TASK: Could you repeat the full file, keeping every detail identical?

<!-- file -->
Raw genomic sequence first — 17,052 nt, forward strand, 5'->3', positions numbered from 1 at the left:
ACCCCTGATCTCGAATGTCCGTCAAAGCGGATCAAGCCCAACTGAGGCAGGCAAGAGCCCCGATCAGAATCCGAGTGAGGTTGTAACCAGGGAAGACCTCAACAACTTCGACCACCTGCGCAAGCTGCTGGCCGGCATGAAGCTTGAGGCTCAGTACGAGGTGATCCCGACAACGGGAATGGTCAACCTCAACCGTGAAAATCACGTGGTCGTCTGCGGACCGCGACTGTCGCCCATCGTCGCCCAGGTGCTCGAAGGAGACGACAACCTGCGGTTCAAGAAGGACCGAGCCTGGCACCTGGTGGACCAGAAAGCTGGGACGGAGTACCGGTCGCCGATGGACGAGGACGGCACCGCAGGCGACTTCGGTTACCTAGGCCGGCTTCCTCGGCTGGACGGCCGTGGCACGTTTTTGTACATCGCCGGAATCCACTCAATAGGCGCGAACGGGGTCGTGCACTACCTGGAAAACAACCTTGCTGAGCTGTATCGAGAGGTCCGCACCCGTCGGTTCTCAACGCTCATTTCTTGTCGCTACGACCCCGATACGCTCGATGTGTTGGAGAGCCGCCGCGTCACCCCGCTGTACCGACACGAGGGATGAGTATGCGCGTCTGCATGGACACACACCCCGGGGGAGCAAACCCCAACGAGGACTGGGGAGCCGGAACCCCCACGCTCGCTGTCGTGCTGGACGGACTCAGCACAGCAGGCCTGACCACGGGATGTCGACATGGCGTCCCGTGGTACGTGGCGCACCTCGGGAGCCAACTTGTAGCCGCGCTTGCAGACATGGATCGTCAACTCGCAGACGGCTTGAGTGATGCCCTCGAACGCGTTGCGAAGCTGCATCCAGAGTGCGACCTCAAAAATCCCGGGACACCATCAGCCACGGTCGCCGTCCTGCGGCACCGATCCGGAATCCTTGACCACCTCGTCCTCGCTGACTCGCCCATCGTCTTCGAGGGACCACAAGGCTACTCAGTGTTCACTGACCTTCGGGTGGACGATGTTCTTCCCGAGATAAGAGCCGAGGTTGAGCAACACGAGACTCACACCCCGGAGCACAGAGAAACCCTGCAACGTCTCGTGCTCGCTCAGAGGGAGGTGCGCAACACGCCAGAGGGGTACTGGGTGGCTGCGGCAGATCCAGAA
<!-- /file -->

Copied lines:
Raw genomic sequence first — 17,052 nt, forward strand, 5'->3', positions numbered from 1 at the left:
ACCCCTGATCTCGAATGTCCGTCAAAGCGGATCAAGCCCAACTGAGGCAGGCAAGAGCCCCGATCAGAATCCGAGTGAGGTTGTAACCAGGGAAGACCTCAACAACTTCGACCACCTGCGCAAGCTGCTGGCCGGCATGAAGCTTGAGGCTCAGTACGAGGTGATCCCGACAACGGGAATGGTCAACCTCAACCGTGAAAATCACGTGGTCGTCTGCGGACCGCGACTGTCGCCCATCGTCGCCCAGGTGCTCGAAGGAGACGACAACCTGCGGTTCAAGAAGGACCGAGCCTGGCACCTGGTGGACCAGAAAGCTGGGACGGAGTACCGGTCGCCGATGGACGAGGACGGCACCGCAGGCGACTTCGGTTACCTAGGCCGGCTTCCTCGGCTGGACGGCCGTGGCACGTTTTTGTACATCGCCGGAATCCACTCAATAGGCGCGAACGGGGTCGTGCACTACCTGGAAAACAACCTTGCTGAGCTGTATCGAGAGGTCCGCACCCGTCGGTTCTCAACGCTCATTTCTTGTCGCTACGACCCCGATACGCTCGATGTGTTGGAGAGCCGCCGCGTCACCCCGCTGTACCGACACGAGGGATGAGTATGCGCGTCTGCATGGACACACACCCCGGGGGAGCAAACCCCAACGAGGACTGGGGAGCCGGAACCCCCACGCTCGCTGTCGTGCTGGACGGACTCAGCACAGCAGGCCTGACCACGGGATGTCGACATGGCGTCCCGTGGTACGTGGCGCACCTCGGGAGCCAACTTGTAGCCGCGCTTGCAGACATGGATCGTCAACTCGCAGACGGCTTGAGTGATGCCCTCGAACGCGTTGCGAAGCTGCATCCAGAGTGCGACCTCAAAAATCCCGGGACACCATCAGCCACGGTCGCCGTCCTGCGGCACCGATCCGGAATCCTTGACCACCTCGTCCTCGCTGACTCGCCCATCGTCTTCGAGGGACCACAAGGCTACTCAGTGTTCACTGACCTTCGGGTGGACGATGTTCTTCCCGAGATAAGAGCCGAGGTTGAGCAACACGAGACTCACACCCCGGAGCACAGAGAAACCCTGCAACGTCTCGTGCTCGCTCAGAGGGAGGTGCGCAACACGCCAGAGGGGTACTGGGTGGCTGCGGCAGATCCAGAA